Every day, hackers are seeking to attack targets that will reap the most reward. Oftentimes, hackers will target small companies that do not have the resources to fund a cybersecurity department. Other hackers will spend time looking for vulnerable individuals who would make for easy targets. However, Mason Sheppard, Nima Fazeli, and Graham Clark are no ordinary hackers. These young hackers put their minds together to target Twitter accounts as part of a bitcoin scam.
Mason Sheppard, Nima Fazeli, and Graham Clark were all found guilty of conspiracy to commit money laundering, conspiracy to commit wire fraud, and the intention to gain access to a private computer. However, Graham Clark was the real mastermind behind this major scam. Clark, at only 17 years old, has been charged with 30 felonies pertaining to fraud and scams.
On July 15, Graham and his team managed to obtain access to roughly 130 twitter accounts, including many celebrities, public figures, and large corporations. Some of these include Kanye West, Jeff Bezos, Barack Obama, Elon Musk, Apple, and Uber. Out of the 130 accounts, 45 of these were tweeted from successfully (Wired). These tweets urged millions of people to donate money to a specific bitcoin wallet in return for double the money being sent back to the donator. Many people quickly fell for this attack and began sending money to the bitcoin wallet. Within a matter of hours, the bitcoin wallet had over $100,000 (The Hacker News). It is unclear how authorities identified Clark, but there are many lessons to be learned from this attack.
This whole attack started because Clark gained access to a Twitter employee account. While there is no evidence for how the account was compromised, the Twitter employee and Twitter should have taken multiple steps to prevent this attack from happening.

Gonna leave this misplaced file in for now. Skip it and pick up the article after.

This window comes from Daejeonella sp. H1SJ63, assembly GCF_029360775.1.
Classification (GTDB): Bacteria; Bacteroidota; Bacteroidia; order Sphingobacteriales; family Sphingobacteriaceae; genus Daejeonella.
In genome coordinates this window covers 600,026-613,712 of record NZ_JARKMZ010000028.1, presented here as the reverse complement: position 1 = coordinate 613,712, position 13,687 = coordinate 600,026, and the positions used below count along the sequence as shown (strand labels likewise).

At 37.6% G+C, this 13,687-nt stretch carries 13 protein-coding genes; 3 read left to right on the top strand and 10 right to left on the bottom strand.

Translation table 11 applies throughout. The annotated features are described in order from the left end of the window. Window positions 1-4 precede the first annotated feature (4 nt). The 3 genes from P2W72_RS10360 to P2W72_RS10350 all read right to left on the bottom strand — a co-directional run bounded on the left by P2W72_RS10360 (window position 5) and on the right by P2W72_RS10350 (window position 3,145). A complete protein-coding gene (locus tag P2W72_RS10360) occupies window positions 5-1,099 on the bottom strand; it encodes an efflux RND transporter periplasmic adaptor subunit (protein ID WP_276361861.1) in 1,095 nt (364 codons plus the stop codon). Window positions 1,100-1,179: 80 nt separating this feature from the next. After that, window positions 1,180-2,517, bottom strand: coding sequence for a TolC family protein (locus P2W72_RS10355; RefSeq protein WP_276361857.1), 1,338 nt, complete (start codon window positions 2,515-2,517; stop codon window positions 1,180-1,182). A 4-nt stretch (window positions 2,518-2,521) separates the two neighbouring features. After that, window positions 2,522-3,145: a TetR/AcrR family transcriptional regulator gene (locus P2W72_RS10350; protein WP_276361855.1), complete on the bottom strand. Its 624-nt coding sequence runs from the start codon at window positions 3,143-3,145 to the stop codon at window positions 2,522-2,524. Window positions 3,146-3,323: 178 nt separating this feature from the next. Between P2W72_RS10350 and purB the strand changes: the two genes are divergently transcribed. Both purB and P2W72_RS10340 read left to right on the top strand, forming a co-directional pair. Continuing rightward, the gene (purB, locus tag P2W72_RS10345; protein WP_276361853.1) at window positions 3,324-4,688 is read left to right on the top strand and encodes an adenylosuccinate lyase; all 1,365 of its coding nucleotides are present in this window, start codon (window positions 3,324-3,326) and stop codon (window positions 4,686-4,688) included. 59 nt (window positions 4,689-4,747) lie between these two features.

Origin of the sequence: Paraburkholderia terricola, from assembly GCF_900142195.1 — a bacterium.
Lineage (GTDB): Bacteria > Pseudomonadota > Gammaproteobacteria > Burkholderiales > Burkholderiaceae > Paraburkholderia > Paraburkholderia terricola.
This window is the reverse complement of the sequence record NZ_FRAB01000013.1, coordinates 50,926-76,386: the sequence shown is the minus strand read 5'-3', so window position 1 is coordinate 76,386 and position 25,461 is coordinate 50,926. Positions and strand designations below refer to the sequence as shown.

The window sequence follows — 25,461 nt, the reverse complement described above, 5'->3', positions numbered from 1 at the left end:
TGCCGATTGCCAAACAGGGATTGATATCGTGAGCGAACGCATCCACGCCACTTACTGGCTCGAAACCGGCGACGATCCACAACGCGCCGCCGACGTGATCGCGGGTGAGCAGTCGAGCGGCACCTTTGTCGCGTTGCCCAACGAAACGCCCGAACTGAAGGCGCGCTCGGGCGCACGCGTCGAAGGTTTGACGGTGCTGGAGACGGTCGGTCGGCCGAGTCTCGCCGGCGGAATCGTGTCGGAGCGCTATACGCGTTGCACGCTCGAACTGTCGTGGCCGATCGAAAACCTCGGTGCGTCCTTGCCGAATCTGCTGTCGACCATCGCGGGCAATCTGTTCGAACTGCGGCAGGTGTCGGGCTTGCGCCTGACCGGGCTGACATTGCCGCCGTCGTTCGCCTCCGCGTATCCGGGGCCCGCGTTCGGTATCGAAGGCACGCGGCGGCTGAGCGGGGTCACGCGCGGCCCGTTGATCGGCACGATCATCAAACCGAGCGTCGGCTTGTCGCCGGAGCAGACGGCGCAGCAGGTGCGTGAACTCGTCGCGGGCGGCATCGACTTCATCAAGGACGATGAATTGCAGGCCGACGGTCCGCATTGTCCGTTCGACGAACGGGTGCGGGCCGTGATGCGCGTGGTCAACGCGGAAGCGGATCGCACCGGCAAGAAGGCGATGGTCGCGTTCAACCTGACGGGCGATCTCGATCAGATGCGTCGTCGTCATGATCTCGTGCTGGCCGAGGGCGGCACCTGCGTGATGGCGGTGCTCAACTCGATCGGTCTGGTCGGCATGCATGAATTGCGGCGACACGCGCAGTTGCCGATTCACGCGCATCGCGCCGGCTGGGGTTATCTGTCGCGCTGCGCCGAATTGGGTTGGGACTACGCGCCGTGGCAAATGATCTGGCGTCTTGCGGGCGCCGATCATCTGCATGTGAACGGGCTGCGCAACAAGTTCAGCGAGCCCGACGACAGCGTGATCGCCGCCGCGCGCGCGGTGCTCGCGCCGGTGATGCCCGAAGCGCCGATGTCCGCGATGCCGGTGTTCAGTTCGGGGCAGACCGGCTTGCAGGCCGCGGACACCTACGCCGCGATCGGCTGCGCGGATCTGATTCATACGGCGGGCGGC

Here are some things to keep in mind when properly securing an online account:
Use a Strong Password
- Having a strong password will prevent hackers from conducting a successful brute force attack. A brute force attack occurs when a hacker utilizes software that automates the process of attempting to login to an account. This automated attack tries to log in to an account using a bunch of common passwords and phrases. The best way to protect against this type of attack is to make sure that your password is complex. We recommend using multiple special characters, numbers, and a mix of upper and lower case letters. Passwords should also be at least 14 characters long, but the longer, the better.
Implement Restrictions for User Accounts
- Not everyone needs admin access for their accounts. Administrator rights should be used sparsely. Administrator rights allow anyone with these rights to have full access to everything within a system or network. The Twitter employee that was hacked during this attack most likely had admin rights, which is why Graham Clark could gain access to so many twitter accounts. System Administrators need to make sure that they do not allow many users to have admin access. This will further prevent hacks like this from being successful. When in doubt, practice the principle of least privilege: only grant the privileges needed to complete the job.
Cybersecurity Awareness Training
- It doesn’t matter if you use computers on a daily basis or if you never use them. Cybersecurity awareness is important for everyone. This training should cover topics such as social engineering, phishing, malware, threat types, etc. This training will help you understand the risks involved with cybercrime and how to be aware when a hacker is targeting you. YouTube offers many videos on cybersecurity and the fight against cybercrime. These videos will help prepare you to know what to look for, and how to better secure your accounts and information.
Hackers are never going to rest. It’s our job to educate ourselves on the best cybersecurity practices. Twitter will have to improve its cybersecurity moving forward in order to prevent the same attack from occurring in the future. It’s important that they properly train their employees on how to assess, identify, and prevent cyber-crime from succeeding.